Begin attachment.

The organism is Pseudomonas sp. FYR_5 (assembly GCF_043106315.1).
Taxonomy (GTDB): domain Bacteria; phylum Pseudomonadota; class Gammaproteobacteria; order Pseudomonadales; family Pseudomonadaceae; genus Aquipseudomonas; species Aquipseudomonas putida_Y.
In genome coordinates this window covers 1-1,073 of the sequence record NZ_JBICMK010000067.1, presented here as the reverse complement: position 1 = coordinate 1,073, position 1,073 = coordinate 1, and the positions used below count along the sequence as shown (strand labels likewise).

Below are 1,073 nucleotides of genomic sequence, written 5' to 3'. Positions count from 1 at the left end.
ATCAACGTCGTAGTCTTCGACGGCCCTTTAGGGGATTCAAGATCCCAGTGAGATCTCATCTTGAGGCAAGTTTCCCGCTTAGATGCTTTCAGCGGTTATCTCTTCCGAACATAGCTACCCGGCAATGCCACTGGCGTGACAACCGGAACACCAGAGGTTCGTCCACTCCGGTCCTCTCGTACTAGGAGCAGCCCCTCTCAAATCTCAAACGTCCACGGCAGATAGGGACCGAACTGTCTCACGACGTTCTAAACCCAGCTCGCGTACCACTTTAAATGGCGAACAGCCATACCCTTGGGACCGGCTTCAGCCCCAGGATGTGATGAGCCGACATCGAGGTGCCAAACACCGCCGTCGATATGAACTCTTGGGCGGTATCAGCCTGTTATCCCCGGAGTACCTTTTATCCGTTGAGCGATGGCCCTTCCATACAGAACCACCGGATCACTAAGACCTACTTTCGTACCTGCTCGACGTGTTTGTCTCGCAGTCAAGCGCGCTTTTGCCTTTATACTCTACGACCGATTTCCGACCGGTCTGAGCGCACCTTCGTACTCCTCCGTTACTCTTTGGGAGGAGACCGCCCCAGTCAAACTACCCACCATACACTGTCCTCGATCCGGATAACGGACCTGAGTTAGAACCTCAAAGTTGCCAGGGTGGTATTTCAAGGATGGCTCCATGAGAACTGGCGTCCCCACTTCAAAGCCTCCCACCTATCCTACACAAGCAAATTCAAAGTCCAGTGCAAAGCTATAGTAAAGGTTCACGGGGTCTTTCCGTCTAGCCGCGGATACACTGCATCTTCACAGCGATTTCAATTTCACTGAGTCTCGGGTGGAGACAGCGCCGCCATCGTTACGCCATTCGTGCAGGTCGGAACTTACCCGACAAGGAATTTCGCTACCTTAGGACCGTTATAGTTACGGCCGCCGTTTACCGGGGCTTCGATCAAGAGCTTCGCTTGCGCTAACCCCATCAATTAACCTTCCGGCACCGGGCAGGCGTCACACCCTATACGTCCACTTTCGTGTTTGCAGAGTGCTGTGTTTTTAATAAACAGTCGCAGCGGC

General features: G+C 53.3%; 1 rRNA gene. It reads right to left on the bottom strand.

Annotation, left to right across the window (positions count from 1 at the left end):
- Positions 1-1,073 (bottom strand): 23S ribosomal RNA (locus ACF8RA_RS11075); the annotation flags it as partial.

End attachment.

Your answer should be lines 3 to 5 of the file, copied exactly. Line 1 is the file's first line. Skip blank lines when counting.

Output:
In genome coordinates this window covers 1-1,073 of the sequence record NZ_JBICMK010000067.1, presented here as the reverse complement: position 1 = coordinate 1,073, position 1,073 = coordinate 1, and the positions used below count along the sequence as shown (strand labels likewise).

Below are 1,073 nucleotides of genomic sequence, written 5' to 3'. Positions count from 1 at the left end.
ATCAACGTCGTAGTCTTCGACGGCCCTTTAGGGGATTCAAGATCCCAGTGAGATCTCATCTTGAGGCAAGTTTCCCGCTTAGATGCTTTCAGCGGTTATCTCTTCCGAACATAGCTACCCGGCAATGCCACTGGCGTGACAACCGGAACACCAGAGGTTCGTCCACTCCGGTCCTCTCGTACTAGGAGCAGCCCCTCTCAAATCTCAAACGTCCACGGCAGATAGGGACCGAACTGTCTCACGACGTTCTAAACCCAGCTCGCGTACCACTTTAAATGGCGAACAGCCATACCCTTGGGACCGGCTTCAGCCCCAGGATGTGATGAGCCGACATCGAGGTGCCAAACACCGCCGTCGATATGAACTCTTGGGCGGTATCAGCCTGTTATCCCCGGAGTACCTTTTATCCGTTGAGCGATGGCCCTTCCATACAGAACCACCGGATCACTAAGACCTACTTTCGTACCTGCTCGACGTGTTTGTCTCGCAGTCAAGCGCGCTTTTGCCTTTATACTCTACGACCGATTTCCGACCGGTCTGAGCGCACCTTCGTACTCCTCCGTTACTCTTTGGGAGGAGACCGCCCCAGTCAAACTACCCACCATACACTGTCCTCGATCCGGATAACGGACCTGAGTTAGAACCTCAAAGTTGCCAGGGTGGTATTTCAAGGATGGCTCCATGAGAACTGGCGTCCCCACTTCAAAGCCTCCCACCTATCCTACACAAGCAAATTCAAAGTCCAGTGCAAAGCTATAGTAAAGGTTCACGGGGTCTTTCCGTCTAGCCGCGGATACACTGCATCTTCACAGCGATTTCAATTTCACTGAGTCTCGGGTGGAGACAGCGCCGCCATCGTTACGCCATTCGTGCAGGTCGGAACTTACCCGACAAGGAATTTCGCTACCTTAGGACCGTTATAGTTACGGCCGCCGTTTACCGGGGCTTCGATCAAGAGCTTCGCTTGCGCTAACCCCATCAATTAACCTTCCGGCACCGGGCAGGCGTCACACCCTATACGTCCACTTTCGTGTTTGCAGAGTGCTGTGTTTTTAATAAACAGTCGCAGCGGC